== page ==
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Why is Canada Called Canada?

Before Europeans arrived, the land in North America that would come to make up what is today the second-largest country in the world had many names. Of course it did: it had many different peoples. These peoples lived from the Atlantic to the Pacific to the Arctic, and many of them didn’t have any practical way to interact with each other. When Jacques Cartier started exploring what would become Quebec in 1535, looking for a sea passage to China, there was no reason to think the land that got in his way had the potential to be one cohesive nation. In a few centuries it would become one, but it took some time. It took a village. Specifically it took the village of Hochelaga to start the newcomers from Europe down the path to coming up with a name for the place. Hochelaga was a fortified Iroquois village that Cartier encountered on the St. Lawrence River. He and his party were greeted warmly by the Iroquois. Cartier named the nearby mountain Mount Royal, or Mont Réal. In late…

What's With Those 555 Exchanges?

Remember Tommy Tutone’s 1981 hit single “Jenny (867-5309)”?  The song was about a guy who found a girl’s phone number on a bathroom stall, and was very excited to call it.  Perhaps this was tasteless, but not too tasteless to climb up the pop charts.  “Jenny” was an unusual song, in that it provided a phone number that was plausibly real (at least in the United States, Canada, most of the Caribbean, and Mexico (until 1991)).  When the song was released, telephone conventions didn’t require you to dial the area code, as long as you weren’t dialing from another area code.  If you lived in a town with an 867 exchange, the temptation to dial that number could get overwhelming, if you were the right kind of troublemaker.  I was that kind of troublemaker, myself.  While at Penn State, nearly ten years after that song’s debut, I realized that 867 was a local number there.  I resisted for as long as I could, but finally gave in to temptation, feeling embarrassed as I dropped a quarter into a …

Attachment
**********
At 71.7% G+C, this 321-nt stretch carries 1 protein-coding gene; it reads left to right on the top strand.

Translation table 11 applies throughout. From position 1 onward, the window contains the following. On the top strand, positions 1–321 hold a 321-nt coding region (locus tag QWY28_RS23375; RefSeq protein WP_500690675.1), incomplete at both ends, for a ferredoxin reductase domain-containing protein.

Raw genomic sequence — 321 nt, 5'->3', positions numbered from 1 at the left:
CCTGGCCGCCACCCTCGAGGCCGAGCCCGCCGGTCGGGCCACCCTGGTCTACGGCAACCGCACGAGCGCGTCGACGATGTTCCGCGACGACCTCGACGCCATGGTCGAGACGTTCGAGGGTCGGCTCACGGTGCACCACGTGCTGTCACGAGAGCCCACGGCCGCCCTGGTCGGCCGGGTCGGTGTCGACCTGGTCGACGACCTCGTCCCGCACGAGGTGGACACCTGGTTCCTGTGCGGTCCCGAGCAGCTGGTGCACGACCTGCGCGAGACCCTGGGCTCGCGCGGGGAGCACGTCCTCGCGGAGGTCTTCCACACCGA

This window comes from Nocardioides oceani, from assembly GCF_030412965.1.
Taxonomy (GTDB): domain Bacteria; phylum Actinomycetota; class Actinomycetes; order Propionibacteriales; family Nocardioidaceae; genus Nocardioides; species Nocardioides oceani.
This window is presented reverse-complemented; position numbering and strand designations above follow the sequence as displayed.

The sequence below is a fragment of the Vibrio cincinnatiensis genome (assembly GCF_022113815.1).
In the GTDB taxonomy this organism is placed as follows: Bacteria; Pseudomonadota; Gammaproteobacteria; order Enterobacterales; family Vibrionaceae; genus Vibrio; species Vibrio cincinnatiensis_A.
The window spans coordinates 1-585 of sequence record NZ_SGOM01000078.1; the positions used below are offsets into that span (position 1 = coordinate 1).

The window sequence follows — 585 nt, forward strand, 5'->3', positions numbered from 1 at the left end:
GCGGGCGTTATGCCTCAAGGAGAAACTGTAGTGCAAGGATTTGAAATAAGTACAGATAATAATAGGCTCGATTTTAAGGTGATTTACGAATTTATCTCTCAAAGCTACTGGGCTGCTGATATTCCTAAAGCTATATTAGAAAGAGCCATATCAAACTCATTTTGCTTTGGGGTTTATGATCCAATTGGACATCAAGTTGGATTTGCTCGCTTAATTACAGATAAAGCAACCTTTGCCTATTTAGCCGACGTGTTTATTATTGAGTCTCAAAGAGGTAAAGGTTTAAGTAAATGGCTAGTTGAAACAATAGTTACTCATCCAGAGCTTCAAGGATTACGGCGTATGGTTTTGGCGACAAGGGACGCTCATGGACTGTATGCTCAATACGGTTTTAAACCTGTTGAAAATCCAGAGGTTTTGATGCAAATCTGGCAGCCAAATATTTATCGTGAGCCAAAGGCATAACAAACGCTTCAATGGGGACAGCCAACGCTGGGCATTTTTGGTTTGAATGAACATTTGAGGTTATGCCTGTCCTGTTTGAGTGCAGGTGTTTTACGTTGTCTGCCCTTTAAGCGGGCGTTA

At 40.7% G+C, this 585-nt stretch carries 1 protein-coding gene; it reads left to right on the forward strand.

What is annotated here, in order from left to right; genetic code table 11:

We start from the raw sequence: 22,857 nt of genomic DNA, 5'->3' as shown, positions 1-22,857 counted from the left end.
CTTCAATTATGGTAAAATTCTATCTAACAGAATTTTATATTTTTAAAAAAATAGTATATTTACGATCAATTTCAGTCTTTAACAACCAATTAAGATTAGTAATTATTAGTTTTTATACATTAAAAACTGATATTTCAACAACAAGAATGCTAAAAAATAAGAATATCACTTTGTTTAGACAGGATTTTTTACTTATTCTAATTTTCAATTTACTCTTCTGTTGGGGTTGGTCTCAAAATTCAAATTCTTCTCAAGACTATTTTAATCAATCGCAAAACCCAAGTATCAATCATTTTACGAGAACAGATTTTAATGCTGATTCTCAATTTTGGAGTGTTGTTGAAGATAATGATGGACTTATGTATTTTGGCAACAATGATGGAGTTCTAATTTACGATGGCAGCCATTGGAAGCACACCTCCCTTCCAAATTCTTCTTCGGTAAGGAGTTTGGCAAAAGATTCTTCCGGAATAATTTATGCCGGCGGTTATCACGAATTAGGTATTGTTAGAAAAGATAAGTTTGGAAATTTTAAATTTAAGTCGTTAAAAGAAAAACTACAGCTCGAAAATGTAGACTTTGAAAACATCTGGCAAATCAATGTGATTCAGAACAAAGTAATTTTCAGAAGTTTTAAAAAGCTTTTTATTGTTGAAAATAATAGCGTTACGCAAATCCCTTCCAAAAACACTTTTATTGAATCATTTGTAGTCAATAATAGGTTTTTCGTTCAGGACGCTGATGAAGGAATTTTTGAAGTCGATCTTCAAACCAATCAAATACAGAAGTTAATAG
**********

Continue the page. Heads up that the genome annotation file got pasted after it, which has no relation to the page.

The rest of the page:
Disco Demolition Night

In the 1989 film Dead Poets’ Society, English teacher John Keating, played by Robin Williams, utters the line, “How can you describe poetry like American Bandstand”?  ‘I like Byron.  I give him a 42 but I can’t dance to it.’”  The film was set in 1959, when American Bandstand was where many teenagers of the day tuned in to catch the newest musicians and records.  The “I give him a 42” line referred to the show’s vaunted Rate-a-Record segment, when host Dick Clark would ask two teenagers in the audience to rate two records on a scale of 35 to 98, and to then justify the ratings they gave.  Clark would then average the scores.When the teenagers gave their justifications for the scores, they would try to sum things up neatly for the TV cameras, so there was a tendency to give stock phrases.“It’s got a good beat and you can dance to it” became one of the famous phrases associated with the show.  (It’s likely that no teenager ever said such a thing on American Bandstand, but it sounded lik…